Kelly, Stephen (2014) A “Southern interference in the North's affairs”: the prospect of Fianna Fáil as an all-Ireland party, 1926–2011. Irish Studies Review, Vol. 2 (Issue). pp. 415-431.
Dr Stephen Kelly - The prospect of Fianna Fáil as an all-Ireland party - Irish Studies Review - Official submission - Revised - July 2014.docx
This article demonstrates that Fianna Fáil's efforts in 2007 and thereafter to reconfigure as an all-Ireland party represented a volte-face in policy. From an historical perspective, since Fianna Fáil's establishment in 1926, consecutive leaders from Éamon de Valera to Albert Reynolds in the 1990s consistently refused to remodel the party on an all-Ireland basis. Rather than participating in Northern Ireland mainstream politics, Fianna Fáil was fixated with firstly securing, and then maintaining, a republican government in the south of Ireland. Accordingly, in the words of Lemass speaking in 1964, any “Southern interference in the North's affairs” was habitually ruled out by the Fianna Fáil leadership.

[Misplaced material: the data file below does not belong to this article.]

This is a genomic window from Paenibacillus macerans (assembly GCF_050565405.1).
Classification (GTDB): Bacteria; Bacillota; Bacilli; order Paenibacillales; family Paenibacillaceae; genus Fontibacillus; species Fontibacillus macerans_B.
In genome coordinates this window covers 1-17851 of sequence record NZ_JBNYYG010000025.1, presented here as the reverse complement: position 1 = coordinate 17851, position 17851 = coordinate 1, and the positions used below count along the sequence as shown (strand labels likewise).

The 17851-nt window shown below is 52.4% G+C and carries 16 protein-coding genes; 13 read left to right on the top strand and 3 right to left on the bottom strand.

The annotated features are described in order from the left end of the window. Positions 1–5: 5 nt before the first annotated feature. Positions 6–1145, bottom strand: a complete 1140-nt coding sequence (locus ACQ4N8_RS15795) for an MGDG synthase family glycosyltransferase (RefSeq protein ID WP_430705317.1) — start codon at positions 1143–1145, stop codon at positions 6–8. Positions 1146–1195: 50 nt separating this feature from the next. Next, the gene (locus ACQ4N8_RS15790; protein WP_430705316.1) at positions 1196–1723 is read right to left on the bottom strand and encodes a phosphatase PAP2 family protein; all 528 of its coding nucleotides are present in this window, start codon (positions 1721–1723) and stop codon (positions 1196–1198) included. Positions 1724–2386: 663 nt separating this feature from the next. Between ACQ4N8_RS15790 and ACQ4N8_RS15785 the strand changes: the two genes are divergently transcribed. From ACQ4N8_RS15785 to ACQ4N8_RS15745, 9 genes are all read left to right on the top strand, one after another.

|Additional Information and Comments:||This is an Accepted Manuscript of an article published by Taylor & Francis in Irish Studies Review on 26/09/2014, available online: http://www.tandfonline.com/doi/full/10.1080/09670882.2014.955323|
|Faculty / Department:||Faculty of Arts & Humanities > History and Politics|
|Depositing User:||Stephen Kelly|
|Date Deposited:||26 Feb 2016 10:57|
|Last Modified:||22 Sep 2016 16:15|
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